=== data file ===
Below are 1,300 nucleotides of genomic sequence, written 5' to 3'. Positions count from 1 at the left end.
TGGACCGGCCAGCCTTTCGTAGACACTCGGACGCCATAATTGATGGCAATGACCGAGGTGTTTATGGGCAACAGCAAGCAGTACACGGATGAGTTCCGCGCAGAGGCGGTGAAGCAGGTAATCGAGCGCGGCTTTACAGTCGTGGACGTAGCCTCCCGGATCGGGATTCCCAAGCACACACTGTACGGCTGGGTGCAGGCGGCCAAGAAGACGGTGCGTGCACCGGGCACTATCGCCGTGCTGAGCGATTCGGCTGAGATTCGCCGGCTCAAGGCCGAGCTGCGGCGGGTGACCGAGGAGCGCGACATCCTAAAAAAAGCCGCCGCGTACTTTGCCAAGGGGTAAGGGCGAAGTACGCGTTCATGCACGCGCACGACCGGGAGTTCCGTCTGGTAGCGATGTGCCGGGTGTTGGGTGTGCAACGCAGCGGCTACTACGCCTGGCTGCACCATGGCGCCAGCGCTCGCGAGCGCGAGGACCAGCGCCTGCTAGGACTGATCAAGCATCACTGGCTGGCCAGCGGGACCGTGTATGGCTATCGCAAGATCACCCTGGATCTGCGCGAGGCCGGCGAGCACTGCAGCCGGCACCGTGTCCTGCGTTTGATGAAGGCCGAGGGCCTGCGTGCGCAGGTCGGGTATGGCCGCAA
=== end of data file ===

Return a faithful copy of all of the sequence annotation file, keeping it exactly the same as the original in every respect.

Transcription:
Below are 1,300 nucleotides of genomic sequence, written 5' to 3'. Positions count from 1 at the left end.
TGGACCGGCCAGCCTTTCGTAGACACTCGGACGCCATAATTGATGGCAATGACCGAGGTGTTTATGGGCAACAGCAAGCAGTACACGGATGAGTTCCGCGCAGAGGCGGTGAAGCAGGTAATCGAGCGCGGCTTTACAGTCGTGGACGTAGCCTCCCGGATCGGGATTCCCAAGCACACACTGTACGGCTGGGTGCAGGCGGCCAAGAAGACGGTGCGTGCACCGGGCACTATCGCCGTGCTGAGCGATTCGGCTGAGATTCGCCGGCTCAAGGCCGAGCTGCGGCGGGTGACCGAGGAGCGCGACATCCTAAAAAAAGCCGCCGCGTACTTTGCCAAGGGGTAAGGGCGAAGTACGCGTTCATGCACGCGCACGACCGGGAGTTCCGTCTGGTAGCGATGTGCCGGGTGTTGGGTGTGCAACGCAGCGGCTACTACGCCTGGCTGCACCATGGCGCCAGCGCTCGCGAGCGCGAGGACCAGCGCCTGCTAGGACTGATCAAGCATCACTGGCTGGCCAGCGGGACCGTGTATGGCTATCGCAAGATCACCCTGGATCTGCGCGAGGCCGGCGAGCACTGCAGCCGGCACCGTGTCCTGCGTTTGATGAAGGCCGAGGGCCTGCGTGCGCAGGTCGGGTATGGCCGCAA